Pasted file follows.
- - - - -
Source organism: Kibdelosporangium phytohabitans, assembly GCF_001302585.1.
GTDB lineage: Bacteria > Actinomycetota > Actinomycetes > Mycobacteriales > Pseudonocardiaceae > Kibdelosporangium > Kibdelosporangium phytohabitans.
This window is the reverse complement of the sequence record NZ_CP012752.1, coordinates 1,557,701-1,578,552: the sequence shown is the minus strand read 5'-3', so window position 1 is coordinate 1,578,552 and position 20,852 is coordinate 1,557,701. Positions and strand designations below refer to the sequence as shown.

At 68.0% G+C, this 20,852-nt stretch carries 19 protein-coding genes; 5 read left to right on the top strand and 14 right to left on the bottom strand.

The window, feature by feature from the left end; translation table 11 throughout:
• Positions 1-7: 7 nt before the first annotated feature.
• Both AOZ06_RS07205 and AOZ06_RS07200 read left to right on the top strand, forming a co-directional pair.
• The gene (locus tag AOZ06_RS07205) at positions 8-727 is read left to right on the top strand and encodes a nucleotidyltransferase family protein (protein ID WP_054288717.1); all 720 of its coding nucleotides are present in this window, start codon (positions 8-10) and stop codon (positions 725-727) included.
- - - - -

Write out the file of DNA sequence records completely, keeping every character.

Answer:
Source organism: Kibdelosporangium phytohabitans, assembly GCF_001302585.1.
GTDB lineage: Bacteria > Actinomycetota > Actinomycetes > Mycobacteriales > Pseudonocardiaceae > Kibdelosporangium > Kibdelosporangium phytohabitans.
This window is the reverse complement of the sequence record NZ_CP012752.1, coordinates 1,557,701-1,578,552: the sequence shown is the minus strand read 5'-3', so window position 1 is coordinate 1,578,552 and position 20,852 is coordinate 1,557,701. Positions and strand designations below refer to the sequence as shown.

At 68.0% G+C, this 20,852-nt stretch carries 19 protein-coding genes; 5 read left to right on the top strand and 14 right to left on the bottom strand.

The window, feature by feature from the left end; translation table 11 throughout:
• Positions 1-7: 7 nt before the first annotated feature.
• Both AOZ06_RS07205 and AOZ06_RS07200 read left to right on the top strand, forming a co-directional pair.
• The gene (locus tag AOZ06_RS07205) at positions 8-727 is read left to right on the top strand and encodes a nucleotidyltransferase family protein (protein ID WP_054288717.1); all 720 of its coding nucleotides are present in this window, start codon (positions 8-10) and stop codon (positions 725-727) included.